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If you've managed to make it through January 16 without needing to notify your van insurance company of an accident, you have done well; January 16 is the most accident-prone day of the year in the UK, according to data from a motor insurance company.

It has long been known that January is the worst month of the year for accidents and van insurance claims, so, in a way, it makes sense that the 16th would be the worst day for collisions; it falls right in the middle of the month. January 18 and January 13 were the fourth and fifth worst days respectively.

The data shows that on January 16 there are 420 collisions per hour in the UK, which equates to one every 8.57 seconds.

Why are there so many accidents in January?

It is easy to see why there might be a disproportionate number of accidents in January. Not only are daylight hours at their shortest, but there are also climatic variables such as cold and frosty mornings, high winds, flooding and black ice to contend with. Furthermore, many may also be worn out by or ‘coming down’ from the Christmas period. One thing is surprising, however: drivers tend to cover fewer miles in January so in theory have less opportunity to become involved in an accident.

What is the most common kind of January accident?

The majority of January crashes involve one vehicle rear-ending another, while the difficulty of January driving conditions is reflected in the fact that the second most common type of insurance claim is for single-vehicle collisions. The third most common January motor insurance claim is for incidents involving a parked or stationary vehicle.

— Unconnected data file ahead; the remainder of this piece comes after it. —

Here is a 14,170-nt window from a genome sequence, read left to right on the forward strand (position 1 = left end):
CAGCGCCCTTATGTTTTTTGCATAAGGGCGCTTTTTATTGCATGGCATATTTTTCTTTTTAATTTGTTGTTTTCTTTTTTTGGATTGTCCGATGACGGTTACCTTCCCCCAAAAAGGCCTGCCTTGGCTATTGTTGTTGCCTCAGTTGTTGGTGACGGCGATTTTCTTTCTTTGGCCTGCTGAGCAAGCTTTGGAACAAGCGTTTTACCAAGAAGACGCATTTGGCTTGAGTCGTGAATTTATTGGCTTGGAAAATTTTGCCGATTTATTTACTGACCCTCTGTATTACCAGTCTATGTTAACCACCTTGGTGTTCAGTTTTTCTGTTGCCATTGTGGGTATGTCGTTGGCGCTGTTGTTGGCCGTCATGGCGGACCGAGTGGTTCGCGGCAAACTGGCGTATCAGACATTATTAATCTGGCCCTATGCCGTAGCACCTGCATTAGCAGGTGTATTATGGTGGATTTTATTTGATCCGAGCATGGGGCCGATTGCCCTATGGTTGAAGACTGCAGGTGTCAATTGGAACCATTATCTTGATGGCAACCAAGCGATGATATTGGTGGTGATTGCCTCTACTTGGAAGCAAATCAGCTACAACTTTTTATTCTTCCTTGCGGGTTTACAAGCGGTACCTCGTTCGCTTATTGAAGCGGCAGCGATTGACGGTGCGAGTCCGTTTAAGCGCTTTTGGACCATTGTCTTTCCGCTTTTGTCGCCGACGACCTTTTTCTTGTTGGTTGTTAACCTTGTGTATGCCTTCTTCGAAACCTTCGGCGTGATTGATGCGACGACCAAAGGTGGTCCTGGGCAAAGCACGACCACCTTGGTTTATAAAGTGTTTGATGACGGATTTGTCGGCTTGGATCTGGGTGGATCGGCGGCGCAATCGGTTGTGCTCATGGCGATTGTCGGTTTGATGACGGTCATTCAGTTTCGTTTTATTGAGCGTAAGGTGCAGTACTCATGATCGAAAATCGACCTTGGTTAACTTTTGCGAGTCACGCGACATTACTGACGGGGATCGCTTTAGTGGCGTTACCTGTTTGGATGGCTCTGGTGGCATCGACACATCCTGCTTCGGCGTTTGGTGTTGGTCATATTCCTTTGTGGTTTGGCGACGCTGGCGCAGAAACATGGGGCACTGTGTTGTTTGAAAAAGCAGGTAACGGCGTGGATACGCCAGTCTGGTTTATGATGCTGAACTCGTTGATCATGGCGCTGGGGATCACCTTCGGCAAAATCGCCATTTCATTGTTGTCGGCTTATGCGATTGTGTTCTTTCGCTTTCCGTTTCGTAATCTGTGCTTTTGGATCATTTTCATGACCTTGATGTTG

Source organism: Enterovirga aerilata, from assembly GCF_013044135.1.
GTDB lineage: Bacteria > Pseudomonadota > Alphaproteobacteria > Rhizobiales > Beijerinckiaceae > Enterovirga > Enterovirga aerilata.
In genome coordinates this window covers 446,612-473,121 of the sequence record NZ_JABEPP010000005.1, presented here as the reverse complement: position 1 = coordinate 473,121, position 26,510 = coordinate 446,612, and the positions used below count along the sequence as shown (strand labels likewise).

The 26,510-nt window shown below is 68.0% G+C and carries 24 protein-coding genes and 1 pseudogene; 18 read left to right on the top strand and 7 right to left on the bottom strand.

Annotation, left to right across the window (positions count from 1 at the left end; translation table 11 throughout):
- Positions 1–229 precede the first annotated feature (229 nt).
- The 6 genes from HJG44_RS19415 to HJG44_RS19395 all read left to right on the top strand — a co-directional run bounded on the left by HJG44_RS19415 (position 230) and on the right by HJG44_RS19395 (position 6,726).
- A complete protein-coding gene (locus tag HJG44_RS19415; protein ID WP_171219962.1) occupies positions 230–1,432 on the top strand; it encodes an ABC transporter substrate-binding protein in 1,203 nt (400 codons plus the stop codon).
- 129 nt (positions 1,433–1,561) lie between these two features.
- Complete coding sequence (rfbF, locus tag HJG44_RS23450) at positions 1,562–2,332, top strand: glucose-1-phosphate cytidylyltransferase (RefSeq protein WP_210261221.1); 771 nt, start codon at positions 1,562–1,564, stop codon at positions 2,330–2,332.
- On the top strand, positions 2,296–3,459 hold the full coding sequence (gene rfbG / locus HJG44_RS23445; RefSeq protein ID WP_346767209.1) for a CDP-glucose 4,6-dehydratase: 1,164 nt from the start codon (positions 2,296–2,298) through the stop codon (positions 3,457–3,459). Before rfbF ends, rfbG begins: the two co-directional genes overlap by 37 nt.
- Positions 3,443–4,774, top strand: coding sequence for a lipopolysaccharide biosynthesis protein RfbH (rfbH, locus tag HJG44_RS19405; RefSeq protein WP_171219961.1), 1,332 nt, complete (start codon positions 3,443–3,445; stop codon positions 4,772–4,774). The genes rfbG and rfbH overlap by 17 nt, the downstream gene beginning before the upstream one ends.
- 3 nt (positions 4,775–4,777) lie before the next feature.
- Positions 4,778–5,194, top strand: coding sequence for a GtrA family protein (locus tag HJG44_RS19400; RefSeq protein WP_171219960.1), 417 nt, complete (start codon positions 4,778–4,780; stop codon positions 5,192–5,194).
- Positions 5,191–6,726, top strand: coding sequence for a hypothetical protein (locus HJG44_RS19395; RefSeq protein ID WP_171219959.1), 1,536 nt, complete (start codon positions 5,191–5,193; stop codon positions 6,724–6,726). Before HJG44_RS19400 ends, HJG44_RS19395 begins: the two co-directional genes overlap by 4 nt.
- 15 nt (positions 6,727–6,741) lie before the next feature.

The causes, a statistical breakdown

Driver explanations for the accidents tally with the notion that January makes for a perfect storm when it comes to road safety. Drivers said their accidents were caused by poor concentration (24 per cent), bad weather (20 per cent), poor visibility (20 per cent) and tiredness (10 per cent).


Never underestimate the benefits of being organised. Whether you are a school pupil trying to keep on top of your homework, a parent getting packed lunches ready for your children or a van driver looking for the cheapest van insurance, there is no substitute for being organised.

If you needed any confirmation of these assertions, consider the following: according to one study, leaving it late to get your cover ready can cost you as much as £338, making it all but impossible to obtain the cheapest van insurance.

The research, which was carried out by a motor insurance comparison website, revealed that the longer you wait to organise your renewal, the more you risk paying. The study claimed that if you renew on the day your cover is due to expire, you risk paying an average of £775, whereas you would pay only £436 if you organised your van insurance cover just three weeks earlier, £660 if you had renewed a day earlier, £547 if you had renewed a week earlier and £472 if you had renewed two weeks earlier. The picture is even more pronounced for those who renew at the end of the year, with premiums particularly expensive in December. This is because demand for motor insurance tends to be at its lowest in December; without a great deal of competition, insurers do not work so hard to entice customers.

Despite this, nearly four in ten of all motor insurance renewals come either on the day a policy ends or the day before it is due to expire. The comparison site also found that average premiums in December are higher than any other month of the year. Drivers renewing this month are forking out an extra £75 for cover.

Can you find the cheapest van insurance with iVan